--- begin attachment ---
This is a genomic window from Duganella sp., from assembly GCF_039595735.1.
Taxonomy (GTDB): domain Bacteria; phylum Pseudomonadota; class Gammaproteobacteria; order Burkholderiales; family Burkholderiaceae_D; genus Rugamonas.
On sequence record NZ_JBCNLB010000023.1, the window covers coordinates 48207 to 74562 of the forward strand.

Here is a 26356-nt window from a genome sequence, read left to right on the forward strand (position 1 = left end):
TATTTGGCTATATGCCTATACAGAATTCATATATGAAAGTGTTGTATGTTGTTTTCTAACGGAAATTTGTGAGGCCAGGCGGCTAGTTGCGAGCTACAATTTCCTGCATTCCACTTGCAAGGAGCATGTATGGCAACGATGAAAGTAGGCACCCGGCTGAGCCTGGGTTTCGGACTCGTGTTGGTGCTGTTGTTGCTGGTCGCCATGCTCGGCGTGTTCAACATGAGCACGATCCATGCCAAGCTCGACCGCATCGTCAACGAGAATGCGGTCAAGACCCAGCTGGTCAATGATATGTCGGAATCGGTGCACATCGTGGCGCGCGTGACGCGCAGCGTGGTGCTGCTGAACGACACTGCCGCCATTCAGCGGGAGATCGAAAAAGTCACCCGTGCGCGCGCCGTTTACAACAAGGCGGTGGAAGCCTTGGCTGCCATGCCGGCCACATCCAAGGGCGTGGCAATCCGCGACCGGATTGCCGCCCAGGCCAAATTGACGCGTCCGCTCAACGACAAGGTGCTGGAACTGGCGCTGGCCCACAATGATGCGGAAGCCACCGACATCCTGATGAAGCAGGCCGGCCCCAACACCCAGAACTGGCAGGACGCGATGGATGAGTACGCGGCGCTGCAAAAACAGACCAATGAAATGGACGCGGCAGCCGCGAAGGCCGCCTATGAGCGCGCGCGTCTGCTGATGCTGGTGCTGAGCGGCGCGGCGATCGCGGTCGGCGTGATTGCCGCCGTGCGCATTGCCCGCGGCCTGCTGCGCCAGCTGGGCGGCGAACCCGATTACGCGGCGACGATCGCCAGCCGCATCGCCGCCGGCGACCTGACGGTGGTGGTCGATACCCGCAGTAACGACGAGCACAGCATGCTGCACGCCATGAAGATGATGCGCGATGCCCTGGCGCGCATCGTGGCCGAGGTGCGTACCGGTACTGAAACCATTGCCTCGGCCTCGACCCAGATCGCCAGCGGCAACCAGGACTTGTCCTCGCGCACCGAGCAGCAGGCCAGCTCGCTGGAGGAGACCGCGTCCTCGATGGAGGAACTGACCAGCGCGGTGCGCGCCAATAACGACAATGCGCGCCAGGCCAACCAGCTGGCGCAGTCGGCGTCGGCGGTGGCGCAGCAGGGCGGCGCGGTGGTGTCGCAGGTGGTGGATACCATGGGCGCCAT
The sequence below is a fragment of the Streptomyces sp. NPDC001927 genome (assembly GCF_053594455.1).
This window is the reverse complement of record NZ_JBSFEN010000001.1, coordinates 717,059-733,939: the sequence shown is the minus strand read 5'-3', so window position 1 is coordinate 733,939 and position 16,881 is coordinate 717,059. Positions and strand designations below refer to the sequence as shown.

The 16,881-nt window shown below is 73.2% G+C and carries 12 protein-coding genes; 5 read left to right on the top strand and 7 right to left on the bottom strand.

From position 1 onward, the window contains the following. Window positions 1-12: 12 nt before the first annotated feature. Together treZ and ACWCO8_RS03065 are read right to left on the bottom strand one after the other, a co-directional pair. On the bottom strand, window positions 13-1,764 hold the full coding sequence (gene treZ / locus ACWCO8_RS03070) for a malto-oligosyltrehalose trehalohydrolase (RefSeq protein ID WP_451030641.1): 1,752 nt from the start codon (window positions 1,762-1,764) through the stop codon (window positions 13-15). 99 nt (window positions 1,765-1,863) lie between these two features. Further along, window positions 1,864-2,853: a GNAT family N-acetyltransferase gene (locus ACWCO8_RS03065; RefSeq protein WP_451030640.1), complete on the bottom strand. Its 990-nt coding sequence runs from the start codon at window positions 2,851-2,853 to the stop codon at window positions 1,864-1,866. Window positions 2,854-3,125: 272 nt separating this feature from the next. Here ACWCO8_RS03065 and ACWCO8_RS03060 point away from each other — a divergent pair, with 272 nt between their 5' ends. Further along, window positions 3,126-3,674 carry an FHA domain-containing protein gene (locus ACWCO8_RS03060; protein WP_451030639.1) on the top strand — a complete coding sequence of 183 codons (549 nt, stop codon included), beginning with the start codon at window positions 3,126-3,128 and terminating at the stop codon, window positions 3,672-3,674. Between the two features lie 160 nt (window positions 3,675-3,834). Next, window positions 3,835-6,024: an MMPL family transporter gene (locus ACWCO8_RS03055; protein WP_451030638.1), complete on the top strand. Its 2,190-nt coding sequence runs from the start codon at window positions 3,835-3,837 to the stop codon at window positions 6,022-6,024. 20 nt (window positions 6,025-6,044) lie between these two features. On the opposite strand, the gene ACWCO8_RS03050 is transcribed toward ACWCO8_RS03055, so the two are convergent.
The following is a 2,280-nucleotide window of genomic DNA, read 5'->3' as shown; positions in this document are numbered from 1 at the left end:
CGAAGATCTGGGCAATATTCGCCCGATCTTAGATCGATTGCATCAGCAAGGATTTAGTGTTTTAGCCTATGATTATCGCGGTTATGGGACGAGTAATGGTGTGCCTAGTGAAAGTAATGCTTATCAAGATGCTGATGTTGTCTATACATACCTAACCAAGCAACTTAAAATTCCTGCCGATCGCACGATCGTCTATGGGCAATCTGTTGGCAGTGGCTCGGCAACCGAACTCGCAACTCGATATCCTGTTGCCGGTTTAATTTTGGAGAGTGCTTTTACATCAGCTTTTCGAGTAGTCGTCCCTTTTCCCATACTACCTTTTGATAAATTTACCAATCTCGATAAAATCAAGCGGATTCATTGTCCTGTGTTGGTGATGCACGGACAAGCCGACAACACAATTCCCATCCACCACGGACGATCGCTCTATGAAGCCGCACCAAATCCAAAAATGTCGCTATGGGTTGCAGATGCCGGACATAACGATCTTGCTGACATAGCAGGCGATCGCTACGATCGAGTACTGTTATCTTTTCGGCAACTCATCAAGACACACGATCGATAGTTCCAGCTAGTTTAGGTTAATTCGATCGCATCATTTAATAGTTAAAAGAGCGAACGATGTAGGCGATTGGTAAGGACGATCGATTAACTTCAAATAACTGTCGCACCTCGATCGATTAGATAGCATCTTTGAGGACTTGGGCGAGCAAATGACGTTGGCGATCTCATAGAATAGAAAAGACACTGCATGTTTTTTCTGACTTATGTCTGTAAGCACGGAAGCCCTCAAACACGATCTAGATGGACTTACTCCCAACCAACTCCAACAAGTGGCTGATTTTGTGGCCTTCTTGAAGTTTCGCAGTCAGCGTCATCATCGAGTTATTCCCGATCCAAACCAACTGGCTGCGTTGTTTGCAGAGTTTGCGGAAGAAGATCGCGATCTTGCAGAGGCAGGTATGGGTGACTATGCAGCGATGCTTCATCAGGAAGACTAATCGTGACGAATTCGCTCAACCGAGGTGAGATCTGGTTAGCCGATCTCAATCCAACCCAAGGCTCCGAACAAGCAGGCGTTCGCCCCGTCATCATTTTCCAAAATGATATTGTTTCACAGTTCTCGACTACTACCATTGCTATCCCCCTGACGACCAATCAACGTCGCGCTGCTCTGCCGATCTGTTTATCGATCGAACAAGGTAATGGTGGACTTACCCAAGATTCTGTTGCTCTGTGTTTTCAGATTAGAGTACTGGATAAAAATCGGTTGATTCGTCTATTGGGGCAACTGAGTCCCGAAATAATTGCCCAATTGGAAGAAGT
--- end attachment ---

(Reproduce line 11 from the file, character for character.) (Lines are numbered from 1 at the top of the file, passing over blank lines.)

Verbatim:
CGAAGATCTGGGCAATATTCGCCCGATCTTAGATCGATTGCATCAGCAAGGATTTAGTGTTTTAGCCTATGATTATCGCGGTTATGGGACGAGTAATGGTGTGCCTAGTGAAAGTAATGCTTATCAAGATGCTGATGTTGTCTATACATACCTAACCAAGCAACTTAAAATTCCTGCCGATCGCACGATCGTCTATGGGCAATCTGTTGGCAGTGGCTCGGCAACCGAACTCGCAACTCGATATCCTGTTGCCGGTTTAATTTTGGAGAGTGCTTTTACATCAGCTTTTCGAGTAGTCGTCCCTTTTCCCATACTACCTTTTGATAAATTTACCAATCTCGATAAAATCAAGCGGATTCATTGTCCTGTGTTGGTGATGCACGGACAAGCCGACAACACAATTCCCATCCACCACGGACGATCGCTCTATGAAGCCGCACCAAATCCAAAAATGTCGCTATGGGTTGCAGATGCCGGACATAACGATCTTGCTGACATAGCAGGCGATCGCTACGATCGAGTACTGTTATCTTTTCGGCAACTCATCAAGACACACGATCGATAGTTCCAGCTAGTTTAGGTTAATTCGATCGCATCATTTAATAGTTAAAAGAGCGAACGATGTAGGCGATTGGTAAGGACGATCGATTAACTTCAAATAACTGTCGCACCTCGATCGATTAGATAGCATCTTTGAGGACTTGGGCGAGCAAATGACGTTGGCGATCTCATAGAATAGAAAAGACACTGCATGTTTTTTCTGACTTATGTCTGTAAGCACGGAAGCCCTCAAACACGATCTAGATGGACTTACTCCCAACCAACTCCAACAAGTGGCTGATTTTGTGGCCTTCTTGAAGTTTCGCAGTCAGCGTCATCATCGAGTTATTCCCGATCCAAACCAACTGGCTGCGTTGTTTGCAGAGTTTGCGGAAGAAGATCGCGATCTTGCAGAGGCAGGTATGGGTGACTATGCAGCGATGCTTCATCAGGAAGACTAATCGTGACGAATTCGCTCAACCGAGGTGAGATCTGGTTAGCCGATCTCAATCCAACCCAAGGCTCCGAACAAGCAGGCGTTCGCCCCGTCATCATTTTCCAAAATGATATTGTTTCACAGTTCTCGACTACTACCATTGCTATCCCCCTGACGACCAATCAACGTCGCGCTGCTCTGCCGATCTGTTTATCGATCGAACAAGGTAATGGTGGACTTACCCAAGATTCTGTTGCTCTGTGTTTTCAGATTAGAGTACTGGATAAAAATCGGTTGATTCGTCTATTGGGGCAACTGAGTCCCGAAATAATTGCCCAATTGGAAGAAGT